Our analysis strongly supports three set of variables, including aspects not previously examined in the literature, namely: 1) the characteristics of the firms, 2) their market pressure, and 3) their technological level. In the first group we have included: size, sector, age, region, type of ownership, investment capacity, if the firm has had problems with financing innovation. In relation to the market pressure: main market evolution (in recession, expansion or stability), market quota (increasing, diminishing or in stability), export and import ratios. With respect to the technological level, we have considered: organization level of the innovation activity, if the firms import or export technology, and, if the firms have cooperation agreements. In addition, we have analysed all the innovation subsidy schemes available in Spain (regional, national and supranational support schemes). This analysis can be seen as an important methodological improvement with respect to earlier studies.
In a first section, we introduce the concept of additionality and make a review of the empirical evidence. In a second section, we discuss the methodological problems of previous studies regarding policy evaluation and introduce the PSM method. In the third section, we analyze the problem of aid distribution and its effect on the productive system and the industrial dynamic. In the next section, we present the results of the causal effect of the innovation policy, and in the last section, the conclusions.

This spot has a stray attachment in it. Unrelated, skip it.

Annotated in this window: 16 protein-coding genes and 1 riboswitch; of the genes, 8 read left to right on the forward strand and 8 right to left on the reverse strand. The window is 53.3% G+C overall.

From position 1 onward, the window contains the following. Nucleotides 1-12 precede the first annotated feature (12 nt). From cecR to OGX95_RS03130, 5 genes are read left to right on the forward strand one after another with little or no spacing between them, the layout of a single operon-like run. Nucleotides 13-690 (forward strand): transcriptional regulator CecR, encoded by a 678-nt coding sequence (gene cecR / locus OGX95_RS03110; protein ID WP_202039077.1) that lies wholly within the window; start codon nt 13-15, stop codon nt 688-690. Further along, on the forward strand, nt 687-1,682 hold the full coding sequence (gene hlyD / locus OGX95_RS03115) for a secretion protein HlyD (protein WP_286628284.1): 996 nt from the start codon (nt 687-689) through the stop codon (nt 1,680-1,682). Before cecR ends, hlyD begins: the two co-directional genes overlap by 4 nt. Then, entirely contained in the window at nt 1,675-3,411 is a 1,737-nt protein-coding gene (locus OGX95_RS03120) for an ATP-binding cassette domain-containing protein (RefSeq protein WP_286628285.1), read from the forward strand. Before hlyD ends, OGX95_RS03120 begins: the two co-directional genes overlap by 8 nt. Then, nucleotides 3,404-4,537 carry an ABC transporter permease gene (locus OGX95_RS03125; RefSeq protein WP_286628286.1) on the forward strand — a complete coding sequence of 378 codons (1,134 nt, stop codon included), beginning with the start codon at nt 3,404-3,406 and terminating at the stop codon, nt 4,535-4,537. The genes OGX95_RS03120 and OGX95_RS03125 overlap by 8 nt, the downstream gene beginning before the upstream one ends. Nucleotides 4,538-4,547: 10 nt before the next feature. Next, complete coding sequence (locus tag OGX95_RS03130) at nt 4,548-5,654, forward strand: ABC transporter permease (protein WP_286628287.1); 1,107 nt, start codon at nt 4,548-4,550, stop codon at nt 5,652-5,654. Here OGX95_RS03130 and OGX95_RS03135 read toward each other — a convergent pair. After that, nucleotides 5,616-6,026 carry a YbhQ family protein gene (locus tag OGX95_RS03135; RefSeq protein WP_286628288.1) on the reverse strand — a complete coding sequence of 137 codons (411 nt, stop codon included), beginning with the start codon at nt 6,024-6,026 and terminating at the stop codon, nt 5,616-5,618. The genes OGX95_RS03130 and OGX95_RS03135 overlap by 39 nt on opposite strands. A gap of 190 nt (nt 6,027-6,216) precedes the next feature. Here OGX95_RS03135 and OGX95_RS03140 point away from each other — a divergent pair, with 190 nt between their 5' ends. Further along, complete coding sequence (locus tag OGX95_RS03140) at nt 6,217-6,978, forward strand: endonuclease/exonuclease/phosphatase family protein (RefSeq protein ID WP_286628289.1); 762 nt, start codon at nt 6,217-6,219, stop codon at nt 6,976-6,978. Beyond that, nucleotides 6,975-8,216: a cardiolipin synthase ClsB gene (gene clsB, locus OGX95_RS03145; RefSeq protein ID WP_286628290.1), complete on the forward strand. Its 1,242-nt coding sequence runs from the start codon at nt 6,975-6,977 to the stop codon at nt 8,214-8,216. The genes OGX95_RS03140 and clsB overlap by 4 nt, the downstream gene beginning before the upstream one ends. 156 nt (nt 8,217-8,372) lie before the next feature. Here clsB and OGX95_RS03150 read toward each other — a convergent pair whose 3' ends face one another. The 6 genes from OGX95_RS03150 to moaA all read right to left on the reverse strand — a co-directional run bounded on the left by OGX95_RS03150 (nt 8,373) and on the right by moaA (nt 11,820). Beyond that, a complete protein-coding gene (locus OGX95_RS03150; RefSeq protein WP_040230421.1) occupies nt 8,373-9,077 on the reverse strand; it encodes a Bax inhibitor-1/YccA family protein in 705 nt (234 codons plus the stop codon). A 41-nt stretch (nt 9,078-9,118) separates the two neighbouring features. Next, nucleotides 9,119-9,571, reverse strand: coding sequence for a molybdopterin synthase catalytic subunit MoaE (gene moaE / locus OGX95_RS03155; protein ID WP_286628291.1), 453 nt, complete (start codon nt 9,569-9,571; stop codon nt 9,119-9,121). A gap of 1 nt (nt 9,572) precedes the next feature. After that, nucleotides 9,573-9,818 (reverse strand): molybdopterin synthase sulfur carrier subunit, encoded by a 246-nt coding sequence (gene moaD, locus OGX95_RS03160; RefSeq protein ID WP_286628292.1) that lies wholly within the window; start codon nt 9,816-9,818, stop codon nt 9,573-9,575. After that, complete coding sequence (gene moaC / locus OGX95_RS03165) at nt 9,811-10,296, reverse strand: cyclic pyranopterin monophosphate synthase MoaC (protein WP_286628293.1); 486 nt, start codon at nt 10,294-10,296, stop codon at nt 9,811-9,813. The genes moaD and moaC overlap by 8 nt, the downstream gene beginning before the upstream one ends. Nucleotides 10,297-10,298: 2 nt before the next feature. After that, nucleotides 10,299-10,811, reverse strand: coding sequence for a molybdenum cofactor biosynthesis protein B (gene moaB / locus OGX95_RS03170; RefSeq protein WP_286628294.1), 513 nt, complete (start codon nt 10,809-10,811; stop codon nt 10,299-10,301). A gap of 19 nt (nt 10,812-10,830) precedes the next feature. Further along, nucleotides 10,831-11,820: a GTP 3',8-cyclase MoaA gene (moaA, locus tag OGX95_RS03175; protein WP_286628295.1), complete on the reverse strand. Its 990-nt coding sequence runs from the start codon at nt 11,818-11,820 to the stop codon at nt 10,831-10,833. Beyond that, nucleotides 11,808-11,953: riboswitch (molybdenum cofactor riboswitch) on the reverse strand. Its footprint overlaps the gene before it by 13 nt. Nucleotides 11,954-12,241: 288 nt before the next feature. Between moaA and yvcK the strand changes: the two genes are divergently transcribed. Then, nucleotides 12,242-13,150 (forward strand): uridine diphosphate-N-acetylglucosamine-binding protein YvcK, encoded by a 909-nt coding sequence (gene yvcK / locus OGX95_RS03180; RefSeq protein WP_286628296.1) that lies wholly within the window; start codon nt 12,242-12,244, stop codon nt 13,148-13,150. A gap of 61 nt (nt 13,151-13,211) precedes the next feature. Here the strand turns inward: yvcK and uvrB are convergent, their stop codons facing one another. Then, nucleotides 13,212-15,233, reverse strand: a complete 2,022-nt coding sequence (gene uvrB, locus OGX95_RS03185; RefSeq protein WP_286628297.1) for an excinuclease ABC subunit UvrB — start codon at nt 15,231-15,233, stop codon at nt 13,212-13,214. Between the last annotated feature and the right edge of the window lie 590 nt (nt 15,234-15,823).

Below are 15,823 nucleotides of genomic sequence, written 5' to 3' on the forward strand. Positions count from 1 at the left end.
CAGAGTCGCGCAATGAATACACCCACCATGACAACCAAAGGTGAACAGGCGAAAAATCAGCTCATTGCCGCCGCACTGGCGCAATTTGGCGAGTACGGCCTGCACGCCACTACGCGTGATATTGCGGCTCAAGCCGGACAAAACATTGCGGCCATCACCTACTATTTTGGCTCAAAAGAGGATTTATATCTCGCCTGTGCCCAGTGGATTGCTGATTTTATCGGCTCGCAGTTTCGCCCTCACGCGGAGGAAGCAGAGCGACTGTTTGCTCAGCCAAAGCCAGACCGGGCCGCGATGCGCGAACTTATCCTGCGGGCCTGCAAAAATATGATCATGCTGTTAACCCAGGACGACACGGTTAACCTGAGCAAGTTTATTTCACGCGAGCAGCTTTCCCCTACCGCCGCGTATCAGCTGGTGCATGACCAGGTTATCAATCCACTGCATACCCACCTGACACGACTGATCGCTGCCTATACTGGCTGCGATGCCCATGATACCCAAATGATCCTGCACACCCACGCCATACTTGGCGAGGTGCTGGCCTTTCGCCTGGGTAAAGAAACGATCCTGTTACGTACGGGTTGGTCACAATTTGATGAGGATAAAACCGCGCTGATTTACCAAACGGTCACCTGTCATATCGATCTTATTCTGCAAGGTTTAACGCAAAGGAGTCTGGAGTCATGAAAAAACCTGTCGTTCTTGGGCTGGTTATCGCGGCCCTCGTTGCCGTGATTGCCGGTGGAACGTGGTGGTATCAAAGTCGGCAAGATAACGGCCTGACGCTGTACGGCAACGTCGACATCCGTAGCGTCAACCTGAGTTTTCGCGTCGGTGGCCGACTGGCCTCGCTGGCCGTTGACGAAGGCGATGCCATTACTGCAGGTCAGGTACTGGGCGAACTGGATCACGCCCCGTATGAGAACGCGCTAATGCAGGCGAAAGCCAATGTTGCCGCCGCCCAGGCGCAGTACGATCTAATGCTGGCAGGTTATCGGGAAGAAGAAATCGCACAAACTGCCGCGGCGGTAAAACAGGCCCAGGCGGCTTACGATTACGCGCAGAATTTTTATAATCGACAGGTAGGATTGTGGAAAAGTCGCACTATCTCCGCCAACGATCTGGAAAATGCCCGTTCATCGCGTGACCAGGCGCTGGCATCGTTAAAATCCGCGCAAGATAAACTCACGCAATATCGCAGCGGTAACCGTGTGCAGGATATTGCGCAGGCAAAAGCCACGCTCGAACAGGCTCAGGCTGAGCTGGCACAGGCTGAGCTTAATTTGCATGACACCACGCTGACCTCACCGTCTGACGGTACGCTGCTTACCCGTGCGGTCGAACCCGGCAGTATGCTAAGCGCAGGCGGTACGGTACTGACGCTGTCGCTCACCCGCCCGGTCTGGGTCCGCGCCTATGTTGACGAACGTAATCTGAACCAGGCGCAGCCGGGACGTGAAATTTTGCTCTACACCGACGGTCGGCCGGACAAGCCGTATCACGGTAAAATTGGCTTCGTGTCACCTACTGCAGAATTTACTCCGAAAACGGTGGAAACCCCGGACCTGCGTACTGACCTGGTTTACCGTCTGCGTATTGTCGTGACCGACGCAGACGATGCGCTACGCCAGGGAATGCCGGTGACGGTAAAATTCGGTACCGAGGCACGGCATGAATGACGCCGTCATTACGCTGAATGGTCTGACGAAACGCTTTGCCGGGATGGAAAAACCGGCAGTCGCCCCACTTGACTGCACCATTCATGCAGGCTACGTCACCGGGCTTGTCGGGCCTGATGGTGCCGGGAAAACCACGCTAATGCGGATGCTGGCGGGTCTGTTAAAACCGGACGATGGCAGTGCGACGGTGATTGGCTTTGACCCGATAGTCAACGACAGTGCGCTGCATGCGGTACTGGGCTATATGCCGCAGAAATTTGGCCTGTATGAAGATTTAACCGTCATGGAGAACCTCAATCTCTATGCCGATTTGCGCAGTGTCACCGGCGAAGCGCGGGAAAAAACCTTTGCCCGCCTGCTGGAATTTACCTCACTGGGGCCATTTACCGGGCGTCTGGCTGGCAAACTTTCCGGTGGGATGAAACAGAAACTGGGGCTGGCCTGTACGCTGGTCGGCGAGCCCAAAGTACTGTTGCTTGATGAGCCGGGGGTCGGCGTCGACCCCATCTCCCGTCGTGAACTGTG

A first part of the analysis, was directed towards studying and controlling the aid distribution process, this allowed us to conclude, that firms with a substantial capacity to guarantee the successful outcome of projects have a higher probability of obtaining support. The results were conclusive: large firms with a high investment capacity, with a public capital share, currently in markets in expansion and with a high level of innovation activity, have a significantly higher probability of obtaining aid. On the other hand, firms with problems to finance innovation, significantly have a lower probability of obtaining support. The aid distribution process is clearly oriented towards a “picking the winners” approach. In consequence, a weak additionality effect was found. The subsidised firms were 1.6% more innovative with respect to the non-subsidised firms (p<0.001). Controlling the estimation by size of firms we showed that small and medium sized firms have a higher level of additionality than large firms. These results reveal that the innovation policy has a greater effect on firms with fewer possibilities of obtaining a subsidy, as indicated by the general model.
In the Spanish case, the subsidy policy allows to broaden and deepen the technological activities of the innovation firms, nevertheless, the subsidy policy does not achieve to increment the number of innovative firms of the productive system.